A Note of Global Warming

Today we are constantly deluged with material on climate change, some more alarming than others. Of course, there is no question that global warming has happened, but on this matter we with our usual human arrogance blame ourselves. True, we have aggravated the situation and true, we can lessen the problem, but the ultimate cause has little to do with mankind (and little to do with carbon dioxide, for that matter), just as the Little Ice Age that went from the 13th to the 18/19th century had little to do with human causes.

In the time before the Little Ice Age, the world was considerably warmer than it is now, even though the so-called greenhouse gases were very low. Here are two bits of evidence – in brief.

In England, grapes were grown throughout the country. In fact, so much wine was being made that the French complained about the influx of English wines. When the ice age began to take hold, the grape crops started to fail. People had to stop drinking wine, and turn to beer because barley (especially) and other grains did OK. As we got to the coldest time of the Little Ice Age, the years leading up to the French Revolution, even the grain crops started to fail. The French were particularly affected, because the peasants had refused to make the switch to potatoes, which were less affected. These famines contributed significantly to the revolution.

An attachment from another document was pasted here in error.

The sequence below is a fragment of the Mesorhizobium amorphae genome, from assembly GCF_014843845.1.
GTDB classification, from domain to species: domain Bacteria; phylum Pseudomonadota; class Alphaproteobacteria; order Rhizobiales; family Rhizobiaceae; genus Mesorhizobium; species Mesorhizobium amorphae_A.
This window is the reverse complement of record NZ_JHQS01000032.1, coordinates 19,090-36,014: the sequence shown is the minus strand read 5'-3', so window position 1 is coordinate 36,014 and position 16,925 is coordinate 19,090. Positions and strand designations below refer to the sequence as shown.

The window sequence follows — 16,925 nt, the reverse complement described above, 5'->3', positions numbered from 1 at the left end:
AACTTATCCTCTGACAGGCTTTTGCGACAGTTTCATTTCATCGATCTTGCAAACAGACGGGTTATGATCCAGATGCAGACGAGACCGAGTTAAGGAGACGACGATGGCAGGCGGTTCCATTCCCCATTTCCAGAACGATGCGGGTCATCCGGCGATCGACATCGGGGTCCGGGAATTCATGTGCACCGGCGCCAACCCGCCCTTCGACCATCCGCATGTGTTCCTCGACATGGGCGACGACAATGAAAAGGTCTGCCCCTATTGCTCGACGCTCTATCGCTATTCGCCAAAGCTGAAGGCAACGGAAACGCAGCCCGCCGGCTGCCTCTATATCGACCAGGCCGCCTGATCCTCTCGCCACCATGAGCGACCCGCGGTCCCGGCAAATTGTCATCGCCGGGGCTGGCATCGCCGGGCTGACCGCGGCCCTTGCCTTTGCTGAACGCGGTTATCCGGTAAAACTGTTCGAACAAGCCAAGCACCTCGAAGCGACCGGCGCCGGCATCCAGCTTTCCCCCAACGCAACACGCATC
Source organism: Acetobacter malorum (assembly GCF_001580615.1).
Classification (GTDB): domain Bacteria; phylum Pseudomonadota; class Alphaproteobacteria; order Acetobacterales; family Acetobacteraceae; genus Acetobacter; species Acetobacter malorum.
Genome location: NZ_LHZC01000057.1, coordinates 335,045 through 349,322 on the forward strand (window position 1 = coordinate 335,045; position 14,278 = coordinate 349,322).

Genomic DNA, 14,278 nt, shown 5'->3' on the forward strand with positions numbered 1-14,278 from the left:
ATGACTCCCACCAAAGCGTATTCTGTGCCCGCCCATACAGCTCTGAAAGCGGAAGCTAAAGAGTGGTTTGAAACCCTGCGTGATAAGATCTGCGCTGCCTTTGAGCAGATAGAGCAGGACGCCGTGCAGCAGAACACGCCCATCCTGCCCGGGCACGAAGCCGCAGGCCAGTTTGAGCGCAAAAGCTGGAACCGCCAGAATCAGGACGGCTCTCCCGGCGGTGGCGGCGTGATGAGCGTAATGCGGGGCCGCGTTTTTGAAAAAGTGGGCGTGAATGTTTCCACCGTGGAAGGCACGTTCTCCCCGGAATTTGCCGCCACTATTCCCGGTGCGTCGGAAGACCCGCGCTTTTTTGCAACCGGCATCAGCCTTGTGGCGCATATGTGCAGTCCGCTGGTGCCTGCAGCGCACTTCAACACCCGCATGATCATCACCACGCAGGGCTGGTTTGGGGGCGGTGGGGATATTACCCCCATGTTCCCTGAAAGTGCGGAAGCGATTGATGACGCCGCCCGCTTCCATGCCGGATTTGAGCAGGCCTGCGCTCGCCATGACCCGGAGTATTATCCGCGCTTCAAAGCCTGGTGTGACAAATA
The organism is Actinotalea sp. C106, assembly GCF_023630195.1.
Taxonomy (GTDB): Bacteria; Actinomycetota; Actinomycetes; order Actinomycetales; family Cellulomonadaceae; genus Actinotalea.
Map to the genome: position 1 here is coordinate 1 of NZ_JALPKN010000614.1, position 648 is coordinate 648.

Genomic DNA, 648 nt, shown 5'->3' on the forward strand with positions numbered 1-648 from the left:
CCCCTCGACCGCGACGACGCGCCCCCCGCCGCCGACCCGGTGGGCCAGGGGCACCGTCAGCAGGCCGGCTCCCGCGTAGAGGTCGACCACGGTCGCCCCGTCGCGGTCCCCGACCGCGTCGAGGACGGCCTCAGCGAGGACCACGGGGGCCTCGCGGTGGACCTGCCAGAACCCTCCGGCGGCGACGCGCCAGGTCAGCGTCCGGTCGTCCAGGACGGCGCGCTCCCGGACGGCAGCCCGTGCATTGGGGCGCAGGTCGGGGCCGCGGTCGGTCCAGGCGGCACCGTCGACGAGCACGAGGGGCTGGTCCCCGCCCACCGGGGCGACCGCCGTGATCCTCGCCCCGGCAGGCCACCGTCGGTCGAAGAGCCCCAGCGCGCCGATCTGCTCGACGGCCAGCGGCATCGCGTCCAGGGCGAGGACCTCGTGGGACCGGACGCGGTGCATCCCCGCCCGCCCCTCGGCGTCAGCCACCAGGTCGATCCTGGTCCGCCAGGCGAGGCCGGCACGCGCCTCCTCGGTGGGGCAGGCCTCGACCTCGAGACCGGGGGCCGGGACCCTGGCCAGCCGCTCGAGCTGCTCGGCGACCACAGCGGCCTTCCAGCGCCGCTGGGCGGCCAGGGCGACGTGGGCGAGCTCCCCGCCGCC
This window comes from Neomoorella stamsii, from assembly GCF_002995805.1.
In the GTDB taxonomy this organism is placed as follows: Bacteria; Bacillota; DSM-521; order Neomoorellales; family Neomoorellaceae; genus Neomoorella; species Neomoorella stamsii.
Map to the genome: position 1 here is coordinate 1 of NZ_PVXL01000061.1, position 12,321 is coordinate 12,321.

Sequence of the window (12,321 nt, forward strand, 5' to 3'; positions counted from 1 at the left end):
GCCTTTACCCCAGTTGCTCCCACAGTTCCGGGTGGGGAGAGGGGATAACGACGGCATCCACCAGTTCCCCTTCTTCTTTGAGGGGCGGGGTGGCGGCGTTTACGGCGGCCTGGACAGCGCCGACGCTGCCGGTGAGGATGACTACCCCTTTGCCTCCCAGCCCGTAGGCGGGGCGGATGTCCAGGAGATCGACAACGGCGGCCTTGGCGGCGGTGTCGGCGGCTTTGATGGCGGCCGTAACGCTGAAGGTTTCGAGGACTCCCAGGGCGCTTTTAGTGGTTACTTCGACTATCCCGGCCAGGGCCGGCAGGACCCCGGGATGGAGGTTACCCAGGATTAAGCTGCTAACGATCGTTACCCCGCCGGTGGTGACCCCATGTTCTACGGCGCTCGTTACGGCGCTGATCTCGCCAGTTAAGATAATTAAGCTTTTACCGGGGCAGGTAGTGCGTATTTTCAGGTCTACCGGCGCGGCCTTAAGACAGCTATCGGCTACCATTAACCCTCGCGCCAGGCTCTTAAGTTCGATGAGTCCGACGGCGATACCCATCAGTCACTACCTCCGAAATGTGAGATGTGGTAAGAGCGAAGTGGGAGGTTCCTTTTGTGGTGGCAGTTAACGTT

Another piece of evidence is Greenland. I have seen it suggested that Eric the Red called it “green land” to attract settlers, but this is not true. Greenland was in fact green, with luscious pastures for grazing, etc. The Greenland colony traded with Norway via ships that arrived at least once a month. After some 200 years of the colony’s existence, the climate began to change. The Little Ice Age had arrived. Snow and ice advanced, while the green fields retreated. Summers became very short. Ships could only rarely arrive through the ice bound seas. Finally, they couldn’t get through any more. The colony hung on as well as it could, but by the fifteenth century it had disappeared.

The real causes of global warming (and cooling) are of cosmic origin, as detailed in The Chilling Stars by Henrik Svensmark and increasingly verified by his subsequent work. The book is highly recommended reading.

I think the reason why Svensmark’s work is not at the forefront of discussion is threefold: (1) Svensmark is Danish, not American; (2) in the early years of awareness of climate change, any voices that appeared to be against mankind’s contribution to global warming were downplayed or attacked (Svensmark, however, supports the human contribution); and (3) the idea that humans are the cause of global warming is now so orthodox, so established, and everyone is jumping on the band wagon, that more rational investigatory voices are not being heard.

If the cause of global warming is not human, should we just go ahead on our own merry way? I think not. Apart from making sure that we adapt to climate change, the steps we are taking (or are being encouraged to take) will still be beneficial to the environment. Cutting down carbon dioxide emissions from vehicles or coal-driven power plants also cuts down other pollutants. Driving cars with better mileage, conservation and recycling—all these environmentally beneficial habits help to conserve our natural resources.